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Medline ® Abstract for Reference 26

of 'Adjuvant radiation therapy for women with newly diagnosed, non-metastatic breast cancer'

26
TI
Interim cosmetic and toxicity results from RAPID: a randomized trial of accelerated partial breast irradiation using three-dimensional conformal external beam radiation therapy.
AU
Olivotto IA, Whelan TJ, Parpia S, Kim DH, Berrang T, Truong PT, Kong I, Cochrane B, Nichol A, Roy I, Germain I, Akra M, Reed M, Fyles A, Trotter T, Perera F, Beckham W, Levine MN, Julian JA
SO
J Clin Oncol. 2013;31(32):4038.
 
PURPOSE: To report interim cosmetic and toxicity resultsof a multicenter randomized trial comparing accelerated partial-breast irradiation (APBI) using three-dimensional conformal external beam radiation therapy (3D-CRT) with whole-breast irradiation (WBI).
PATIENTS AND METHODS: Women age>40 years with invasive or in situ breast cancer≤3 cm were randomly assigned after breast-conserving surgery to 3D-CRT APBI (38.5 Gy in 10 fractions twice daily) or WBI (42.5 Gy in 16 or 50 Gy in 25 daily fractions±boost irradiation). The primary outcome was ipsilateral breast tumor recurrence (IBTR). Secondary outcomes were cosmesis and toxicity. Adverse cosmesis was defined as a fair or poor global cosmetic score. After a planned interim cosmetic analysis, the data, safety, and monitoring committee recommended release of results. There have been too few IBTR events to trigger an efficacy analysis.
RESULTS: Between 2006 and 2011, 2,135 women were randomly assigned to 3D-CRT APBI or WBI. Median follow-up was 36 months. Adverse cosmesis at 3 years was increased among those treated with APBI compared with WBI as assessed by trained nurses (29% v 17%; P<.001), by patients (26% v 18%; P = .0022), and by physicians reviewing digital photographs (35% v 17%; P<.001). Grade 3 toxicities were rare in both treatment arms (1.4% v 0%), but grade 1 and 2 toxicities were increased among those who received APBI compared with WBI (P<.001).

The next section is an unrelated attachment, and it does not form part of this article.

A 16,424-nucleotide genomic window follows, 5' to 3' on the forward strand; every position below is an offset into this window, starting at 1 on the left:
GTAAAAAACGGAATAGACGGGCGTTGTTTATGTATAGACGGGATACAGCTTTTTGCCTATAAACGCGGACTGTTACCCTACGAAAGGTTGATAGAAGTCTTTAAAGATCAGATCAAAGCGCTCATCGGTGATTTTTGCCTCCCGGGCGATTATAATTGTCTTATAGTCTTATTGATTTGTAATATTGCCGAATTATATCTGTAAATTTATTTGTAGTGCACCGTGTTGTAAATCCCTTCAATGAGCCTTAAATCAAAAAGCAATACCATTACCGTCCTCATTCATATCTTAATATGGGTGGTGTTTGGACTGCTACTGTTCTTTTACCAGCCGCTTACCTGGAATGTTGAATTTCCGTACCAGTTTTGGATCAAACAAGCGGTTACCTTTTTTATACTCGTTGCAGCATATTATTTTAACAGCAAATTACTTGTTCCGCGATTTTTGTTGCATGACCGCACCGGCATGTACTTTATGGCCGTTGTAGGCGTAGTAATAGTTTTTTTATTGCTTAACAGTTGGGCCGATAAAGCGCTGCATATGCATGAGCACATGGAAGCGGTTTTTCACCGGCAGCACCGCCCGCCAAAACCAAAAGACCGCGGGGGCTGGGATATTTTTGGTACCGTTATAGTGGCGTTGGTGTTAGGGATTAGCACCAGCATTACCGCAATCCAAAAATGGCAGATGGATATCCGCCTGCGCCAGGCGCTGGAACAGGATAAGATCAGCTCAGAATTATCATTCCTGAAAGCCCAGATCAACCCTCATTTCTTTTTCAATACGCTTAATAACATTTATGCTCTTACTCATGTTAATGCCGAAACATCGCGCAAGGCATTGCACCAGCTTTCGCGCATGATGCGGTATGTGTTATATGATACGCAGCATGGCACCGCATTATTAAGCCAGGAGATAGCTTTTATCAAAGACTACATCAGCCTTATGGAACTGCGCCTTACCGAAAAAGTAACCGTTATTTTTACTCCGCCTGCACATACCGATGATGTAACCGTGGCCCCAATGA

CONCLUSION: 3D-CRT APBI increased rates of adverse cosmesis and late radiation toxicity compared with standard WBI. Clinicians and patients are cautioned against the use of 3D-CRT APBI outside the context of a controlled trial.
AD
Ivo A. Olivotto, Tanya Berrang, Pauline T. Truong, Alan Nichol, Melanie Reed, and Wayne Beckham, British Columbia Cancer Agency; Ivo A. Olivotto, Tanya Berrang, and Pauline T. Truong, University of British Columbia; Wayne Beckham, University of Victoria, Victoria; Alan Nichol, University of British Columbia, Vancouver; Melanie Reed, University of British Columbia, Kelowna, British Columbia; Timothy J. Whelan, Do-Hoon Kim, Iwa Kong, and Mark N. Levine, Juravinski Cancer Centre; Timothy J. Whelan, Sameer Parpia, Do-Hoon Kim, Iwa Kong, Brandy Cochrane, Mark N. Levine, and Jim A. Julian, McMaster University; Timothy J. Whelan, Sameer Parpia, Brandy Cochrane, Mark N. Levine, and Jim A. Julian, Ontario Clinical Oncology Group, Hamilton; Anthony Fyles, Princess Margaret Hospital, University of Toronto, Toronto; Francisco Perera, London Regional Cancer Centre, University of Western Ontario, London, Ontario; Isabelle Roy, Hôpital Notre-Dame, University of Montreal, Montreal; Isabelle Germain, Hôtel-Dieu de Quebec, Laval University, Quebec City, Quebec; Mohamed Akra, Cancer Care Manitoba, University of Manitoba, Winnipeg, Manitoba; and Theresa Trotter, Tom Baker Cancer Centre, University of Calgary, Calgary, Alberta, Canada.
PMID